One of the eight plotters tried for the attempted assassination, Guy Fawkes, [real name Guido] seems to be the one name we still refer to.
He was caught with several barrels of gunpowder in a property under the House of Lords and was subsequently tortured until he gave up other names associated with the plan.
He jumped to his death from the specially erected scaffold to avoid being partially hanged and was then disembowelled while still alive.
To celebrate avoiding the King's death, the subjects in London were encouraged to light bonfires on November 5th, the day Guido and the gunpowder were discovered, which arose from a tip-off.
It is a fascinating story and no doubt subject to enhancement and distortion over the years but at root it was essentially a plot with religious connotations, as Guido and others opposed the then strict and brutal suppression of anyone who professed the Catholic faith.
Their plot was aimed at replacing protestant King James I with his Catholic-practising sister Elizabeth. All very ancient and complicated.
Yet each year as I arrange a wee fireworks display or attend a bigger event I'm left with the nagging doubt that I really shouldn't be celebrating at all.
Perhaps the persistence of such a tradition over so many years partly explains why it is still forbidden for a practising Catholic to assume the throne in England. A very silly rule indeed.
So I will still enjoy a few fireworks tonight but in the spirit of fun, not in celebration of monarchy.
Why is talking not a sport?
I'm not very physically fit. I'm rubbish at sports, gyms, anything in fact that involves exertion.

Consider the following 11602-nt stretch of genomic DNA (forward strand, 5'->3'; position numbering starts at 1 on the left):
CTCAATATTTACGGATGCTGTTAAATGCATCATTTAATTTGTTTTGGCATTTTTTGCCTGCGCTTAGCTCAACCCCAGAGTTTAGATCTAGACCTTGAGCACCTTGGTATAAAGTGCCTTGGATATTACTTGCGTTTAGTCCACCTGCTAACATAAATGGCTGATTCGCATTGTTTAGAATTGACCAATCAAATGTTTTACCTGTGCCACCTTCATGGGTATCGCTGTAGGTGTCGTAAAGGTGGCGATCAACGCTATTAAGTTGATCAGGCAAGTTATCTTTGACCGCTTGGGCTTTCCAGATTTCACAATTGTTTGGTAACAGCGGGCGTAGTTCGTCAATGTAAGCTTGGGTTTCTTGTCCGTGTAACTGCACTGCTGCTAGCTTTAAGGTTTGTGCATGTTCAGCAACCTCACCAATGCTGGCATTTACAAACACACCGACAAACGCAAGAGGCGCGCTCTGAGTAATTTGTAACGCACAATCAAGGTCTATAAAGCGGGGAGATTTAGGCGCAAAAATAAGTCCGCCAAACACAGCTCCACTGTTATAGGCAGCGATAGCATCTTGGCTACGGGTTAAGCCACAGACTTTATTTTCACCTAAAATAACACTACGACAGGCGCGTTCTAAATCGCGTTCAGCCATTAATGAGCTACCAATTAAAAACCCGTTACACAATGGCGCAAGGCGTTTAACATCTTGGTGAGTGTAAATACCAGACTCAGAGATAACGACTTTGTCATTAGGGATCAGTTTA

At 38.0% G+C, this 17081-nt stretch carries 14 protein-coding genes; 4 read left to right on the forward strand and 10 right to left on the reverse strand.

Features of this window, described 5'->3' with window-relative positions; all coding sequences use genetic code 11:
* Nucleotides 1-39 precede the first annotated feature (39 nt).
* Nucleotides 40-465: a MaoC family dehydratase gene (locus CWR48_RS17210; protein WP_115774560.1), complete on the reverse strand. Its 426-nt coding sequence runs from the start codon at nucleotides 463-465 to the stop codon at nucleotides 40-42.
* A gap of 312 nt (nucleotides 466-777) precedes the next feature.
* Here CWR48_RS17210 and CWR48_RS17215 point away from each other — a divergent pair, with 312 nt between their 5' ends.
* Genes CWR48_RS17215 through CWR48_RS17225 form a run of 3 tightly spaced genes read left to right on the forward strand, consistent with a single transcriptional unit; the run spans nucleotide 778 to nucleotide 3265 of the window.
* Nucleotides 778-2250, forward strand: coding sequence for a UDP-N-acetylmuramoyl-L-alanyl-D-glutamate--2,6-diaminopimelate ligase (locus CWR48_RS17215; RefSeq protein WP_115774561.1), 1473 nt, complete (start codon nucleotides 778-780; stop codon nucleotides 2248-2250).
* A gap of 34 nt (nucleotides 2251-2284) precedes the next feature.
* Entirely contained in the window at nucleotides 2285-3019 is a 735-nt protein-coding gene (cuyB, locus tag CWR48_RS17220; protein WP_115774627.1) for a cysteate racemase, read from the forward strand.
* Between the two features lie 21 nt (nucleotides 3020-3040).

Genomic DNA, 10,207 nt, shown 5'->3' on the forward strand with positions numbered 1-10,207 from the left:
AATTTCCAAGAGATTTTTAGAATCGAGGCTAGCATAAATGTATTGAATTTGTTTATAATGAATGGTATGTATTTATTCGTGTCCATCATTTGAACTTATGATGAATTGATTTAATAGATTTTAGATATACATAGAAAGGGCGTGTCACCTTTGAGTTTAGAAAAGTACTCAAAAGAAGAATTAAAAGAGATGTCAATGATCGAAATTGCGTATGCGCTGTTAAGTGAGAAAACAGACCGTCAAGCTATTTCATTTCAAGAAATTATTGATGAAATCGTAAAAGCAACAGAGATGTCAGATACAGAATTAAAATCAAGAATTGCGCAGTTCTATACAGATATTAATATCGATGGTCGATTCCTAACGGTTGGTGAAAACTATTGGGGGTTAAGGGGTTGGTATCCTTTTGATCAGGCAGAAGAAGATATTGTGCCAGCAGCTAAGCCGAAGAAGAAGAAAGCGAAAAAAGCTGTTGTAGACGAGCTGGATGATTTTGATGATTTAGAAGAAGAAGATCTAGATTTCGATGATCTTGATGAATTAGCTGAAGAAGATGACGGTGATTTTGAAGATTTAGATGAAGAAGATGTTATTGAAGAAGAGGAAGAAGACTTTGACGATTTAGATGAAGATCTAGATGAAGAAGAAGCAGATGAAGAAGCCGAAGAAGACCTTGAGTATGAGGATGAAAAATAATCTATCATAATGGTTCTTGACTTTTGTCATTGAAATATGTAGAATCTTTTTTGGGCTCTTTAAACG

What I do like is walking and talking. These pursuits I can manage no bother, especially the latter. Everyone's been asking if I've got fitter by dancing lately but to be honest the Argentine Tango isn't really a high energy dance, at least the way I do it.
My practice however is held in the Virgin Active gym full of body beautifuls. Subconsciously I've convinced myself that I'm fitter just by being there.
With all the testosterone and muscles around it's like auditions for Gladiator.
Listening to the prosecution case in the phone-hacking trial
I said last week I was looking forward to the criminal trial of the former bosses of the News International papers the Sun and News of the World. The first week didn't disappoint as the prosecution case was outlined over three days.
I listened to Andy Coulson give evidence at Tommy's trial in Glasgow in 2010. He, Rebekah Brooks and five others now face serious charges.
It emerged that three former senior journalists at the News of the World - Greg Miskiw, James Weatherup and Neville Thurlbeck - have already pled guilty to conspiracy to illegally access voice-mails.
I am confident this trial will reveal a lot more about certain shenanigans which will rightly shock and anger the general public.